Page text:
Carrie Rohman is an Associate Professor of English at Lafayette College in Easton, PA. Before coming to Lafayette, she taught for four years at the University of Pittsburgh, Johnstown. She received her B.A. in English from the University of Dayton, her M.A. in English from Indiana University, and her Ph.D. in 20th-Century British Literature and Critical Theory from Indiana University. Over the course of her career, Professor Rohman has taught courses in British literature, especially the modernist period, the twentieth-century novel, performance studies, science fiction, and writing. She has also taught a variety of animal studies courses examining animals in literature, philosophy, culture, and technology. A number of her animal studies courses have included a service-learning component. Her scholarship has primarily involved examining the question of the animal in 20th-century literature, with an eye toward the philosophical and ethical dimensions of that question. Thus her research interests have been in the areas of animal studies, modernism, posthumanism, and performance. She has published widely on animality in the work of writers such as D. H. Lawrence, Djuna Barnes, Rebecca West, H. G. Wells, and Italo Calvino in journals such as American Literature, Criticism, and Mosaic. Her book, Stalking the Subject: Modernism and the Animal (Columbia, 2009) examines the discourse of animality in modernist literature, taking into account the influences of Darwin and Freud in that period, and recent theoretical work on the species barrier. Her interdisciplinary book, Choreographies of the Living: Bio-aesthetics in Literature, Art, and Performance, is under contract with Oxford University Press.
Humane Society International
Andrew Rowan is president and CEO of Humane Society International, and serves as Chief International Officer and Chief Scientific Officer for The HSUS. He also serves as president of The HSUS Wildlife Land Trust board of directors. Rowan serves on the committees of several animal protection groups, including the World Society for the Protection of Animals, the advisory committee on animal testing for Royal Dutch Shell and the National Institutes of Health ad hoc advisory committee on chimpanzee sanctuaries. He has served in numerous other advisory and consultative roles, including as a member of the advisory committee on alternative methods in toxicology for the National Institute of Environmental Health Sciences and of the National Research Council committee on the use of animals and alternatives in the generation of monoclonal antibodies.
National Institutes of Health
Jeff Sebo holds a B.A. in Philosophy and Sociology from Texas Christian University and a Ph.D. in Philosophy from New York University. He is a Bioethics Fellow at the Department of Bioethics at the National Institutes of Health. He was previously Assistant Professor/Faculty Fellow of Animal and Environmental Studies at New York University, where he taught Animal Minds, Ethics and Animals, Political Theory and Animals, and Food, Animals, and the Environment. His research focuses on what it takes to be a moral agent and to have direct moral status. He explores these questions in the case of human beings by arguing that many human beings have multiple personalities, some of which are full moral agents and all of which have direct moral status. And he explores these questions in the case of nonhuman animals by arguing that many nonhuman animals are rational and self-aware in at least a minimal sense, and therefore count as moral agents in at least a minimal sense. Jeff has been a vegan and an animal rights advocate for over ten years now. He founded an animal rights organization as well as a trap-neuter-release program at Texas Christian University, has published work on animal ethics in Animal Liberation Philosophy & Policy, and has presented work on animal ethics at Georgetown University, New York University, Syracuse University, and the University of Texas at Austin. Jeff is thrilled to be able to continue this work now as part of the HAS Executive Committee.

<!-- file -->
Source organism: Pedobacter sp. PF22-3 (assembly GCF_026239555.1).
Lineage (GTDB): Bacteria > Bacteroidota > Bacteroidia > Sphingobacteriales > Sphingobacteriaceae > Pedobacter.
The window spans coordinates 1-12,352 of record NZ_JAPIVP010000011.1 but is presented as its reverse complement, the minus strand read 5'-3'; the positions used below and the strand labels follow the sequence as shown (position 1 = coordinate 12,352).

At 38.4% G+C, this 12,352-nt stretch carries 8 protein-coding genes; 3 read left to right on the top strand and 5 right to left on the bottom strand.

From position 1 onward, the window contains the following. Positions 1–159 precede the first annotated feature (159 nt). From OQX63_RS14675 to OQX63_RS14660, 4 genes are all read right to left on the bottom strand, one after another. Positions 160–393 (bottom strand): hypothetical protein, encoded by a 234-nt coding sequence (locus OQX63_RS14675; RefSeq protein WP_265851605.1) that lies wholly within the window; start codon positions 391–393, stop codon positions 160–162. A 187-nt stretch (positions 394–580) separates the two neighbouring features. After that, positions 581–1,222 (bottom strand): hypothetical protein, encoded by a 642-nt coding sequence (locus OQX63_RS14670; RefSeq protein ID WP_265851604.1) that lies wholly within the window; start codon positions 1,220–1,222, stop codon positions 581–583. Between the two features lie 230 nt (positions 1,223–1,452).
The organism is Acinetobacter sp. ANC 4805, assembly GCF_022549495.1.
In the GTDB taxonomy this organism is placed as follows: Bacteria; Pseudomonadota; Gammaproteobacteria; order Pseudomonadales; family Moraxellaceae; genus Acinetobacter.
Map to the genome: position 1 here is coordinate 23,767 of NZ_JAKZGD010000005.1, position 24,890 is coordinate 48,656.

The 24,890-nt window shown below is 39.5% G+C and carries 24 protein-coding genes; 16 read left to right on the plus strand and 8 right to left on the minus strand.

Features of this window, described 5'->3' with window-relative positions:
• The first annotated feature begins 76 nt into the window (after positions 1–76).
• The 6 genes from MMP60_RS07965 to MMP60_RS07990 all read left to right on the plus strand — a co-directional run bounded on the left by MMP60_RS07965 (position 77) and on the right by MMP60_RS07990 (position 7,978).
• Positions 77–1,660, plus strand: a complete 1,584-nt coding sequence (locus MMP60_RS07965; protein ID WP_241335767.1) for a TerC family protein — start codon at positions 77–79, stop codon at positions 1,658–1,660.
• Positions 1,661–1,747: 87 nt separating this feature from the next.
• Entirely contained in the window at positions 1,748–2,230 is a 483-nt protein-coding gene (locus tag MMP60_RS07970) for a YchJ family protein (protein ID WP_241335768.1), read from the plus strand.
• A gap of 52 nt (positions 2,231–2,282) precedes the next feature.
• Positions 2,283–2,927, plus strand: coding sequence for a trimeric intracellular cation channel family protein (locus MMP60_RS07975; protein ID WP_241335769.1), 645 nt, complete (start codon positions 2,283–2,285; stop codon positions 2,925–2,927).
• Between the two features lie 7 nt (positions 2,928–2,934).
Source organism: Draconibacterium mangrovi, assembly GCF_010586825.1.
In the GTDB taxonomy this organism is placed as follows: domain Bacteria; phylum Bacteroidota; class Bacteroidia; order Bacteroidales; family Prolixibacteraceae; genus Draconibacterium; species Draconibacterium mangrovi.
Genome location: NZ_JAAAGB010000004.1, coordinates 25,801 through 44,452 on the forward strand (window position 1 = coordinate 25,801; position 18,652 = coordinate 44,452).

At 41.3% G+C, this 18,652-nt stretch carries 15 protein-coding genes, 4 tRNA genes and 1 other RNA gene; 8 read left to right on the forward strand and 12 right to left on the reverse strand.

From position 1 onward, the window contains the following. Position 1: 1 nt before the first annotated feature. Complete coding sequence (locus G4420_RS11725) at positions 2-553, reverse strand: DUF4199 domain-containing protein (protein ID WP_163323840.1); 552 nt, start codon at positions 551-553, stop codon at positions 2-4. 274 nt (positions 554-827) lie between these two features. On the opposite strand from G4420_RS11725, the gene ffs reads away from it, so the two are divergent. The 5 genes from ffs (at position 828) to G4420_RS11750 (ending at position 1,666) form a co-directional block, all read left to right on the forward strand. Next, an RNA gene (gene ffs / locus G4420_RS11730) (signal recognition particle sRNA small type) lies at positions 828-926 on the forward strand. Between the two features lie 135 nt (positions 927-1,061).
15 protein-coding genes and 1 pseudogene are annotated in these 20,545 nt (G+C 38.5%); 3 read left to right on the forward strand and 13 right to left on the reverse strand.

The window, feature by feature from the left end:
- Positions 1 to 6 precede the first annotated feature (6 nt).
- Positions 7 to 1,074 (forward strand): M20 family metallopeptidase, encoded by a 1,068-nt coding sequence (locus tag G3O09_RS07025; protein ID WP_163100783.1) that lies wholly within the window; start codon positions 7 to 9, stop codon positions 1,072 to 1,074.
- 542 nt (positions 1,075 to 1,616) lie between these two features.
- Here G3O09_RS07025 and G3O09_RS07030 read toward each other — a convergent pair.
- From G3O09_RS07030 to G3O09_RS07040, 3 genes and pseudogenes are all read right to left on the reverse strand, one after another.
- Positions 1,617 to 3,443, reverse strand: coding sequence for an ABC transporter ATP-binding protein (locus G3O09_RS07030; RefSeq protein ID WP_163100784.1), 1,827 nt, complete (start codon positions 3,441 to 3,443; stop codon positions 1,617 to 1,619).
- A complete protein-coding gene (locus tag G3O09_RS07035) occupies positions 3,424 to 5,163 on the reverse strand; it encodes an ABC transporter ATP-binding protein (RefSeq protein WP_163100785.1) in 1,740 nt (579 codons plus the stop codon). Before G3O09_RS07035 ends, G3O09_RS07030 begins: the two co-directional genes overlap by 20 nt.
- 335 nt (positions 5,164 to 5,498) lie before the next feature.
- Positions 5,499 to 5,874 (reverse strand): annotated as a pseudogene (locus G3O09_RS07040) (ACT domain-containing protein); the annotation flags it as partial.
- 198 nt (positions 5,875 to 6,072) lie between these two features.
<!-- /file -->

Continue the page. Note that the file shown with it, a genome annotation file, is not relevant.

Animals and Society Institute
Ken Shapiro earned his BA from Harvard University and his PhD in clinical psychology from Duke University. He is cofounder of Animals and Society Institute. He founded Psychologists for the Ethical treatment of Animals and the Society and Animals Forum. He is founder and editor of Society and Animals: Journal of Human-Animal Studies; cofounder and coeditor of Journal of Applied Animal Welfare Science; and editor of the Human-Animal Studies book series. His most recent book is Animal Models of Human Psychology: Critique of Science, Ethics and Policy. He is one of the developers of AniCare and AniCare Child, the only psychological treatment models for animal abusers, and trains therapists throughout the country on the use of these models.
Nik Taylor received her Ph.D., ‘Human-Animal Relations: A Sociological Respecification’, from Manchester Metropolitan University in 1999. Since then she has researched issues such as links between human and animal directed violence, and humane education and animal assisted therapy. She is currently an Associate Professor in Sociology at Flinders University of South Australia. She has published widely on various aspects of human-animal relations and her books includeTheorizing Animals: Re-Specifying Humanimal Relations (Brill Academic, 2011); Animals, Humans and Society: An Introduction to Human-Animal Studies (Lantern Books, 2013), andAnimals at Work: Identity Politics and Culture in Work with Animals (Brill Academic, 2013). Nik is the Managing Editor (Social Sciences) ofSociety & Animals; a charter scholar of the Animals and Society Institute; a member of the Human Animal Research Group at the University of Adelaide; a participant in the Australian Animals Study group, and an Associate Member of the New Zealand Centre for Human-Animal Studies at the University of Canterbury.